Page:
It is written in simple language, in third person but from Mrs Scott’s perspective. Her age and the circumstances in which she finds herself gain her sympathy from the beginning, but initially the reader too sees her as her son must have done, as a woman so determined to judge others by her strict moral code that she makes the lives of those around her miserable. As we learn her story, though, our sympathy grows – her life has been hard and perhaps her natural liveliness and humour were driven out by her early experiences. Abandoned by her feckless husband, she has devoted her life to her son, but her emotional repression means that she shows this devotion through nagging and criticism rather than through gestures of love and affection. And when he too abandons her, all she has left is her church – a church that preaches hell and damnation more than love and salvation, that rules through authoritarian fear. It is her final abandonment by the church that is the catalyst for her to re-assess her life. So there is a sense of hope in the end, not that life will be easier nor that eviction can be avoided, but that Mrs Scott may free herself of the shackles of misery in which the church has bound her, and learn a more open way of thinking even at her late age.

Iain Crichton Smith

After a very shaky start caused by the historical howlers, I eventually became absorbed in Mrs Scott’s story. It’s a short book and isn’t saying anything particularly new or profound – it is covering ground that has been well travelled in Scottish fiction, one might say trampled into a mire. But Crichton Smith keeps the story intentionally intimate by showing the effects of large events on one individual, and that makes it an emotional read, especially in the second half. I’m not convinced it really has the weight or quality to be considered a true classic, but it works well as a character study and an interesting, if slight, commentary on the way the church in Scotland has been used as a tool to keep the underlings under.

Amazon UK Link

Bookish selfie…

A snapshot of my recent reading in quotes…

….…you could tell by her eyes that she was losing interest and Iain was looking warningly at his mother but she didn’t pay too much attention to that for after all didn’t he have to be saved from himself. How could this girl, so pale and fashionable, milk the cows, cut the corn with a sickle, plant potatoes, carry the peats home and do all the other jobs a woman had to do?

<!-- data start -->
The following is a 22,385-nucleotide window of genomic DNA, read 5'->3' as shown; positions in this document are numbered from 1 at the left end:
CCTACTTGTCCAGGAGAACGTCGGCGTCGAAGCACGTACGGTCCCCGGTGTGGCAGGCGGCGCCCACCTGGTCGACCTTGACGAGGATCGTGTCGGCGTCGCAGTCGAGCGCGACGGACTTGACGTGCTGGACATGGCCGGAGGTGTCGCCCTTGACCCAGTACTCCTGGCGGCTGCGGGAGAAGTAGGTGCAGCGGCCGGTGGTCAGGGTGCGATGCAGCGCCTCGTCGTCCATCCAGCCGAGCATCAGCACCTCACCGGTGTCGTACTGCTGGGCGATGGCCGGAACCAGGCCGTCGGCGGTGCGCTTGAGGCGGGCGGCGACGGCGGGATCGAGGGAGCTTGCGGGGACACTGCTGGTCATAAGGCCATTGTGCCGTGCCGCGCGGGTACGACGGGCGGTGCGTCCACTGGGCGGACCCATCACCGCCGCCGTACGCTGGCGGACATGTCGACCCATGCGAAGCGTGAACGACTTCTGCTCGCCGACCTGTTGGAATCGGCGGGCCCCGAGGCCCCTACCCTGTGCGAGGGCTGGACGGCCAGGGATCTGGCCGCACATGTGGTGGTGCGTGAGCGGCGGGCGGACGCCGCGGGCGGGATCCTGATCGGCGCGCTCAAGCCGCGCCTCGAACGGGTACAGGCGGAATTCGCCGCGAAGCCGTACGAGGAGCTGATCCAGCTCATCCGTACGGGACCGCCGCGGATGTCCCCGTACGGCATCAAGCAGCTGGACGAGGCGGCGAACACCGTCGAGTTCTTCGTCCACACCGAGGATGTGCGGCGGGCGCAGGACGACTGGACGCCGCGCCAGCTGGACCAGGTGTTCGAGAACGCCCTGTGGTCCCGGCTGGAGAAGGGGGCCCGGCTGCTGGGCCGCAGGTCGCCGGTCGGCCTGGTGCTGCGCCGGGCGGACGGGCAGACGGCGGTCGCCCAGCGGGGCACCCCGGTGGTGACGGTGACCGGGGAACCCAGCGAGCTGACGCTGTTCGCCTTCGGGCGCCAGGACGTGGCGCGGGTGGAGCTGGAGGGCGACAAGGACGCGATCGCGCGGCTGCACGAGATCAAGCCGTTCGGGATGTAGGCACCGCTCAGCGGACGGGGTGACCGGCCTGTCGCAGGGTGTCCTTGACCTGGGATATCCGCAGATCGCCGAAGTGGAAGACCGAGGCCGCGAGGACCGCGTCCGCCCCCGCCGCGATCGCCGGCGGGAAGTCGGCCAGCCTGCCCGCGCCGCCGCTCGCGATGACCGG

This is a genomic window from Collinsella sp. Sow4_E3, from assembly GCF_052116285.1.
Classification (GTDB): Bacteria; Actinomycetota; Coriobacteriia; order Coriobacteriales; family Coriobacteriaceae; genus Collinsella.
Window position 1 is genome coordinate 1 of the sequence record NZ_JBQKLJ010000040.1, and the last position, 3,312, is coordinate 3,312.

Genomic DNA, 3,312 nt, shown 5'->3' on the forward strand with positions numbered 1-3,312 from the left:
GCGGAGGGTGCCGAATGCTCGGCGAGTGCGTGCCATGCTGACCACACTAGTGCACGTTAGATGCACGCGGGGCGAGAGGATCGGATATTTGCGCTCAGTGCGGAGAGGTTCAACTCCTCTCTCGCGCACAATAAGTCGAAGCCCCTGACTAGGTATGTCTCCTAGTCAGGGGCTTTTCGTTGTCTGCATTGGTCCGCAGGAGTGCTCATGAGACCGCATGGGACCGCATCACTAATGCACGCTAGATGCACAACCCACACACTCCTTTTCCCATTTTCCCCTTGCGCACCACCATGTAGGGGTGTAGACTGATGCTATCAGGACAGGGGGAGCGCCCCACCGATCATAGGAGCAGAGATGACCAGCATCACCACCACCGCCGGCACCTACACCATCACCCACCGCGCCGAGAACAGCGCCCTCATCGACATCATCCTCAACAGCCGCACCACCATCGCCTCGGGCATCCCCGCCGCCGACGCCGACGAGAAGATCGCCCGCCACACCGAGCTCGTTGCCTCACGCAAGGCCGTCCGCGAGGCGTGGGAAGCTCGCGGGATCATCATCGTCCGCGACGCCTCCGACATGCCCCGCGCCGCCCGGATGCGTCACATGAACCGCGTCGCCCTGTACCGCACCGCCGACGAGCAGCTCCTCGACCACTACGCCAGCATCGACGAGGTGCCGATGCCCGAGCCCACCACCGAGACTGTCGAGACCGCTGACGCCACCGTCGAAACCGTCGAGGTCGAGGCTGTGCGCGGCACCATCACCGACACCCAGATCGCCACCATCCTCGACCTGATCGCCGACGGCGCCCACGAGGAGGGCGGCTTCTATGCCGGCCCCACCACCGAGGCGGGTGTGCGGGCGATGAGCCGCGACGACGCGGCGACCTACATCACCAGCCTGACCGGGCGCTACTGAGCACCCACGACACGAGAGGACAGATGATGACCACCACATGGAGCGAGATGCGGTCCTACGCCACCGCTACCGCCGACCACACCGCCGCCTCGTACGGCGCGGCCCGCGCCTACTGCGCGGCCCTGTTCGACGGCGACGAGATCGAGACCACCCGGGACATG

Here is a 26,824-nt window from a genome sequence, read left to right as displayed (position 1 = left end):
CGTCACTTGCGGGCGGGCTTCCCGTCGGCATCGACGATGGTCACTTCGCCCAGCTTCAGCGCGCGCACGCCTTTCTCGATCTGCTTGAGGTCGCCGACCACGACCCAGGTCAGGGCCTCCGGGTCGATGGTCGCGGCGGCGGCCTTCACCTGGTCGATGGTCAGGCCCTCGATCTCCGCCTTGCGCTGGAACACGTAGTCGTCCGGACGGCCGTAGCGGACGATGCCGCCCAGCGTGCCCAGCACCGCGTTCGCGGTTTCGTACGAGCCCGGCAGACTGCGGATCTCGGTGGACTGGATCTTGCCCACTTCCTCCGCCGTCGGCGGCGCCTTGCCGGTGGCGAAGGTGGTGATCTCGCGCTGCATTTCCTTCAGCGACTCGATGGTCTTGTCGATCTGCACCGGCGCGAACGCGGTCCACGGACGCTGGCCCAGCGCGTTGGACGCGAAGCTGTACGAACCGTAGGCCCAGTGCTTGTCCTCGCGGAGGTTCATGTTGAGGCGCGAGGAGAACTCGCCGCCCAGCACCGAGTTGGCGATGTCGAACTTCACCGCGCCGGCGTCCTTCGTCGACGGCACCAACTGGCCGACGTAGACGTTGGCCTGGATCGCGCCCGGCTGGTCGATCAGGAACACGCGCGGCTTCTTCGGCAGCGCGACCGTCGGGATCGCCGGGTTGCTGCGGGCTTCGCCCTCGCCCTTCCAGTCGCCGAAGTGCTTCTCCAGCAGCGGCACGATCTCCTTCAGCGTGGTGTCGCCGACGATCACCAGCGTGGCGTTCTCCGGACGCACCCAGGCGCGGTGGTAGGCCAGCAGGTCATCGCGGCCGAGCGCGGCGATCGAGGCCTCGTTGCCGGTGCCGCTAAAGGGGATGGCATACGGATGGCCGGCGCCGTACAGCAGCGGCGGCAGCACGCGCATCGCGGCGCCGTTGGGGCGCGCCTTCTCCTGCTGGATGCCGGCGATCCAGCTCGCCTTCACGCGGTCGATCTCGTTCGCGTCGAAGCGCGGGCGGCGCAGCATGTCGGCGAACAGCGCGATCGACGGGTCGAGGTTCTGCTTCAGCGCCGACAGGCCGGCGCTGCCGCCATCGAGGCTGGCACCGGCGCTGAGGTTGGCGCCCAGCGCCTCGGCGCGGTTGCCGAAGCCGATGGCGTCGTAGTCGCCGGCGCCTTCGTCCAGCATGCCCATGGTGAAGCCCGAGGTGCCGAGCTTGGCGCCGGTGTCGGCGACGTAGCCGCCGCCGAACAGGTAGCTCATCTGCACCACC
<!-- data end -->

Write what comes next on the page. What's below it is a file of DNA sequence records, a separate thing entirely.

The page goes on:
….Unless, of course, Iain went to Glasgow.
….Hadn’t she done everything for him, even when her mother had been screaming inside her that she must be strict with him? And now this girl, hatched heaven knows where but quite suited to Glasgow with its lights like the fires of hell, had come to her home and was only half listening to what she had to say. And looking so confident though she was only seventeen, and casting around very likely to see if there were any mirrors in the room and comparing this house to the great houses in which she was used to staying. I do not like her, she was saying to herself, as she took back the scone which had been barely pecked at (but perhaps in Glasgow they had finer food than that and something called coffy which you could buy in a dish).

~ Consider the Lilies by Iain Crichton Smith

* * * * *

….I forward the file to her, and she opens it on a computer display, clicking on PLAY. All we see is darkness, the muddy image of the road leading to Colonial Landing’s walled brick entrance.
….At 5:13 P.M., something is pulled over one camera, then the other, making a quiet crinkly plastic sound exactly as August described. Two minutes later, Gwen Hainey’s code, 1988, is entered, and the entrance gate slides open. There’s no car engine, no sound of anything driving through.
….Just the wind and rain, then the faint strains of organ music getting louder, crescendoing like The Phantom of the Opera. But what we’re listening to isn’t Andrew Lloyd Webber.